PESHAWAR, Pakistan (AFP)- Fighting between rival Sunni and Shiite Muslims in northwestern Pakistan’s troubled tribal belt has claimed at least 90 lives, security officials and state media reported Sunday.
State television earlier said another 150 people were injured after heavily armed tribesmen clashed in the Kurram district bordering Afghanistan.
Major General Waheed Arshad said his information was that 80 civilians had been killed in fighting centred in the district’s main town Parachinar.
He said 11 soldiers from the army and paramilitary forces had also died in the cross-fire, with 32 injured.
“Security forces also suffered casualties because they were trying to avert the clashes,” he added.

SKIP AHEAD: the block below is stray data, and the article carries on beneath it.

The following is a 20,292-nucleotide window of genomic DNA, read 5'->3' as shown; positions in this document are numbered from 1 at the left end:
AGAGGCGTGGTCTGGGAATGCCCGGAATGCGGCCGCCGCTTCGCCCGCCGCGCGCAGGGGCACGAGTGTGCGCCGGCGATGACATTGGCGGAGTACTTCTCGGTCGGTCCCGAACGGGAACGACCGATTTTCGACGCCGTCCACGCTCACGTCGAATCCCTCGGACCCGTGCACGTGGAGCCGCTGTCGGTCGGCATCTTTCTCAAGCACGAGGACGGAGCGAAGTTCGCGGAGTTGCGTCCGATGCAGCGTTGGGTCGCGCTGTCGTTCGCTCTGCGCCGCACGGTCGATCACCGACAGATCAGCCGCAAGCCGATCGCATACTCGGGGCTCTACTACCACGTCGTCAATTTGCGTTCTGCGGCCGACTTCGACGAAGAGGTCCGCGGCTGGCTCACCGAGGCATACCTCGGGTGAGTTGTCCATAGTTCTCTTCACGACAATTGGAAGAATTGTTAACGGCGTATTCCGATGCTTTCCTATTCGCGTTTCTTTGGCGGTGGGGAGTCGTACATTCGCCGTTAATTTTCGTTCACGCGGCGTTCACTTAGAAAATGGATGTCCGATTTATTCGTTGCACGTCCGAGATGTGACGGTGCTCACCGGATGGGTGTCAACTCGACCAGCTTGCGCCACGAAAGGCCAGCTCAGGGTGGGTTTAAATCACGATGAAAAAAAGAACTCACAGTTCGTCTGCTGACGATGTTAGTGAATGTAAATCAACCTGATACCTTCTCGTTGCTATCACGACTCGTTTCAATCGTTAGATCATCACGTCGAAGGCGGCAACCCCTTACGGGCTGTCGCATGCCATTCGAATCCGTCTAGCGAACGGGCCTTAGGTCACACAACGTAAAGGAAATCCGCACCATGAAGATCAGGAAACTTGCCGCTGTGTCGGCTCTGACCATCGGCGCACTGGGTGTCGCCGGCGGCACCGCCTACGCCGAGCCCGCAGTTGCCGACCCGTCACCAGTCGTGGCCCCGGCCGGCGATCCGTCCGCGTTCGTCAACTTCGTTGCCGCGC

Witnesses reported continued fighting overnight despite a curfew in place since Friday in Parchinar, where sectarian clashes in April left 55 dead.
Fighters from the Shiite-dominated Turi tribe and the mainly Sunni Muslim Mengal clan were perched on rooftops and hills overlooking Parachinar armed with rockets and a mix of heavy and light weapons, witnesses said.
“Both are well entrenched and they are firing on each other,” one resident said.
The provincial police chief warned the death toll could rise further.
Military spokesman Arshad said security forces had deployed in the area to try to bring the situation under control and prevent further violence.
Residents, witnesses and state media had put the death toll Saturday at 30 by the time night fell.
Shiites account for 20 percent of Pakistan’s 160 million Sunni-dominated population but are in the majority in Parachinar.